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Author Topic: Swarm Removal Costs  (Read 1659 times)
Pete
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« on: September 13, 2010, 11:27:03 PM »

I am curious how people handle money and swarm removals. I placed my name on the list and listed my self as no cost, unless complex etc.

I am conscious that exchanging money creates a contract and that comes with obligation and liability (not ideal, but its reality). It also comes with accounting obligations if you want to be really strict.

So not wanting to turn my hobby into another job, I can already see that sometimes there will be costs incurred by me that are beyond my normal every day costs.

Do some of you ask for some petrol money, or hive material money, as a donation. Does a donation get around any potential legal prickliness?

To be clear, my main aim to pursue my hobby for fun and occasionally cover some of my direct costs. I definitely dont need another job or a small business!
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philinacoma
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« Reply #1 on: September 14, 2010, 12:09:15 AM »

After knocking back a cut out today, I was thinking of the whole liability issue. I have been trying to squeeze a bit of money out of the cut-out jobs and had not considered at all the things that go along with it.

I essentially look at it from the point of view it may cost me money in petrol and materials not to mention anything from 1 hour up to 6 hours of my time. Say if I ask for $50 to cover my costs and time, really they are getting off real cheap.

What legal implecations are there if you accept money?
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Pete
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« Reply #2 on: September 14, 2010, 03:44:56 AM »

What legal implecations are there if you accept money?


If you do a service for a fee there are many implications. You will be personally liable for damages for starters...in todays world that can be a big thing.

However, I think if you asked some to cover your petrol costs that might be different?

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Meadlover
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« Reply #3 on: September 14, 2010, 08:40:47 AM »

I'm thinking a bit about this too. Here's my idea is:

a simple swarm on a tree etc - free - I get free bees quick and easy, they get rid of them quick and easy - we're both happy.
A trapout or cutout - $50 to $200

From memory getting someone out to poison them costs around $200, so my aim is to do it for $200 or less.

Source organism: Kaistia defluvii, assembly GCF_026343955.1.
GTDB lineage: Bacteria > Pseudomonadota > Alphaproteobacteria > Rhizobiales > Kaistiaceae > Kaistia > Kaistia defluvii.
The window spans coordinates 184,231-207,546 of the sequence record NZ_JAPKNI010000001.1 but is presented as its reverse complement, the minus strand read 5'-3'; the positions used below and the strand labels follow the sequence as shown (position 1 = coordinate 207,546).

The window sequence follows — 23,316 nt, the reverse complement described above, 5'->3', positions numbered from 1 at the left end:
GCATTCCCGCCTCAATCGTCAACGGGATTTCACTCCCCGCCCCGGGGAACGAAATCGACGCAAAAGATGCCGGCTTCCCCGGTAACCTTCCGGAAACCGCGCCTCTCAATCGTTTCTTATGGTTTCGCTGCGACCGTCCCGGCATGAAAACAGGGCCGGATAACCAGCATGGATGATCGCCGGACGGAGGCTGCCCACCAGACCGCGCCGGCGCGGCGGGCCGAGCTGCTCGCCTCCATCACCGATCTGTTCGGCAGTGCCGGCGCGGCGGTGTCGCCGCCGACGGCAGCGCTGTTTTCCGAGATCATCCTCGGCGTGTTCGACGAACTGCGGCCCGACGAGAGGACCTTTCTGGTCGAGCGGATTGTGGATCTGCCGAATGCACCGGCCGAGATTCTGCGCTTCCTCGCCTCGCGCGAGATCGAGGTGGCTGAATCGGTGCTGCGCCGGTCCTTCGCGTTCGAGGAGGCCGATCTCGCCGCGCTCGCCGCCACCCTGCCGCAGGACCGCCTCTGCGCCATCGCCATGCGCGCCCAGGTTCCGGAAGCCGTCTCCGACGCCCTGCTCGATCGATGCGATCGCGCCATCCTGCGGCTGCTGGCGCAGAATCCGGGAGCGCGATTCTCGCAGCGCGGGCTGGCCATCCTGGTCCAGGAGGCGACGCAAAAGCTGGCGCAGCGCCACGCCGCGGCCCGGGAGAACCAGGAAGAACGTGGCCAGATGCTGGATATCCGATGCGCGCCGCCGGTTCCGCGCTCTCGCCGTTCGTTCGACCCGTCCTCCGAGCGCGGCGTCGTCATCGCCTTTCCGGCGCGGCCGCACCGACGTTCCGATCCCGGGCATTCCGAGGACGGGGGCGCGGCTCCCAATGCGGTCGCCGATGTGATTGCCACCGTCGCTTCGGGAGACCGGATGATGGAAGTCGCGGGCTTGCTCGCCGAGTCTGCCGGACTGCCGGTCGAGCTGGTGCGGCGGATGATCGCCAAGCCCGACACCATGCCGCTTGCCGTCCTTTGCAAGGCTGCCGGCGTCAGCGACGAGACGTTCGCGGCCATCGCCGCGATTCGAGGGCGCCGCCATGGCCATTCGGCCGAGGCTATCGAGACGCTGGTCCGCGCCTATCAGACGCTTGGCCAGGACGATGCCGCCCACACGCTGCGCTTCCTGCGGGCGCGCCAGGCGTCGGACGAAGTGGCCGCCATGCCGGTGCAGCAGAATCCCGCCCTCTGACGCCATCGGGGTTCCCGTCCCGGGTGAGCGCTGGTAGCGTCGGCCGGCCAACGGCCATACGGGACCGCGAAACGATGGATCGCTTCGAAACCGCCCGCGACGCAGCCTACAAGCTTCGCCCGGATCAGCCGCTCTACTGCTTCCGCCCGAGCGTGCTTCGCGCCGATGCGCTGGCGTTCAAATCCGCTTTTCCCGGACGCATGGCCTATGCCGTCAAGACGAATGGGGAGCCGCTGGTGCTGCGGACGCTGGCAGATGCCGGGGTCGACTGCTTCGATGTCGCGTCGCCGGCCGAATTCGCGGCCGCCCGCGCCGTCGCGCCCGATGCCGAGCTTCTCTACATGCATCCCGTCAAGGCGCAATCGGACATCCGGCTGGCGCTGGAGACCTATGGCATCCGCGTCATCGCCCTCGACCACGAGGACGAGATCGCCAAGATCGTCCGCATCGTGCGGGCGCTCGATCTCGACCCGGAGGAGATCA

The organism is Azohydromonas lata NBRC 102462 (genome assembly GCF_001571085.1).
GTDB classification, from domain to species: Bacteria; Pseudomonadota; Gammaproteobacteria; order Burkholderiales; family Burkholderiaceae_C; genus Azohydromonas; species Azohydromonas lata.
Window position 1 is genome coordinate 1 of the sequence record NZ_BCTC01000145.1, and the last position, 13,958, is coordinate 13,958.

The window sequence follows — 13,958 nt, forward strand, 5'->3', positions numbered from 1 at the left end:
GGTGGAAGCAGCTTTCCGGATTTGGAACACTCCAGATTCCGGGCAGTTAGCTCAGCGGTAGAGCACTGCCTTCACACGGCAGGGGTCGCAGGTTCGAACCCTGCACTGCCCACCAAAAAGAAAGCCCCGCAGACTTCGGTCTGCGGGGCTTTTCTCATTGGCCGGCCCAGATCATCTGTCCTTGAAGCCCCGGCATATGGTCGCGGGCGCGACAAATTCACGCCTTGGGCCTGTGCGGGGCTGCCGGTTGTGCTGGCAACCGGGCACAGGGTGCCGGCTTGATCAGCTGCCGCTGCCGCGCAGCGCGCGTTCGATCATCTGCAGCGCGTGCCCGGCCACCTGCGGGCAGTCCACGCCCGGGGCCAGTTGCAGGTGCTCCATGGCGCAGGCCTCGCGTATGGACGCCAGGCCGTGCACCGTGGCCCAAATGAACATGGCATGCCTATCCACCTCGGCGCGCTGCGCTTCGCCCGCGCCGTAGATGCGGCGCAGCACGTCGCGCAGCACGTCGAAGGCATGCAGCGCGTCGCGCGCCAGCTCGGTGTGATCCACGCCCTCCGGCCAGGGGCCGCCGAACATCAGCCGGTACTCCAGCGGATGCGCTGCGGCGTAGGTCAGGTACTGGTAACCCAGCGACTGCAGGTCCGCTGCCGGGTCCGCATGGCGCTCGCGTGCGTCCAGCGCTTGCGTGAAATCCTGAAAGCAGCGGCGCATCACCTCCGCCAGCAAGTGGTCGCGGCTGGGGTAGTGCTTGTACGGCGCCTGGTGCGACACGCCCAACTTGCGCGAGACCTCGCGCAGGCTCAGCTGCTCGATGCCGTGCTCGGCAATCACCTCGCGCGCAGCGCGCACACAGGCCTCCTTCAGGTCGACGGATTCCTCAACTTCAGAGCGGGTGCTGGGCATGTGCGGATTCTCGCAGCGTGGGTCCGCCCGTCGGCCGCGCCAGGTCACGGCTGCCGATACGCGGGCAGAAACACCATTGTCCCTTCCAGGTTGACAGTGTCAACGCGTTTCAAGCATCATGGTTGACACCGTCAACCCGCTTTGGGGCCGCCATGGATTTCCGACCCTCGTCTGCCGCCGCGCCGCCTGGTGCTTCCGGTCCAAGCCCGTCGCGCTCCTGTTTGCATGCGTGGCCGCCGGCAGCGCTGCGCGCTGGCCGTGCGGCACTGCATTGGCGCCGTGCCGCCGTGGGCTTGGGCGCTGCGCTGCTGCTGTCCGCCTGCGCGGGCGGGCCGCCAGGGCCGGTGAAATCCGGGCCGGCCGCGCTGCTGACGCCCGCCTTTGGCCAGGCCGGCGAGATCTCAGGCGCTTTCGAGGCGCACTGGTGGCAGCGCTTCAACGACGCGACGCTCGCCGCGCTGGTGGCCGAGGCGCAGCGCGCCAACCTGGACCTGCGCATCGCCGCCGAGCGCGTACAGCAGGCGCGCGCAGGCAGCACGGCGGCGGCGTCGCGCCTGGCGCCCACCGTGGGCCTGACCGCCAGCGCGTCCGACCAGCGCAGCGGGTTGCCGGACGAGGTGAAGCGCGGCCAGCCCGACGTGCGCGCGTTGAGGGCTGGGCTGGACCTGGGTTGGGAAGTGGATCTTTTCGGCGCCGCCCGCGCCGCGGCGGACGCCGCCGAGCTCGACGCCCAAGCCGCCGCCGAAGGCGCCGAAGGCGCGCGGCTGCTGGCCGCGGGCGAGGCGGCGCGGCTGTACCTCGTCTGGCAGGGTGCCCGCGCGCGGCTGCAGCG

I also point out that trapout/cutout are better as:
1. no toxic chemicals
2. no honey or pollen left inside the house to attract ants, cockroaches or more bees
3. don't kill the bees that we need

I started a trapout last weekend and asked for costs (fuel, silicon, plywood etc) and after I was still setting up for 2 hours or so she came out and gave me $100!  grin
Happy with that one - and it's about 10km away, and on the way to one of my bee yards  cool

ML
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Pete
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« Reply #4 on: September 14, 2010, 06:49:08 PM »

So Meadlover, how do you address the questions from my previous post? EG you cut through the wall and puncture a water pipe and it wets the plaster and carpet? You just pay for the damage, the person sues you, you get done for tax evasion?

Its a bit dramatic, but entirely possible.
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OzBuzz
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« Reply #5 on: September 14, 2010, 07:08:50 PM »

I would assess each one on a case by case basis - if it's too risky don't do it... i would be interested though in what people charge... i mean it would cost the householder money for a pest controller to come out anyway. One could always write up a service agreement which each party signs - a little formal but potentially worth the hassle
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Pete
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« Reply #6 on: September 14, 2010, 07:25:08 PM »

I would assess each one on a case by case basis - if it's too risky don't do it... i would be interested though in what people charge... i mean it would cost the householder money for a pest controller to come out anyway. One could always write up a service agreement which each party signs - a little formal but potentially worth the hassle

Playing devil's advocate here: that wont work you cant write an agreement that over rules any of the regular commercial law that any service provider or retailer has to abide by. This will apply to your liability as well...you cannot absolve yourself of liability, exchanging money for services establishes a contract that is enshrined in law.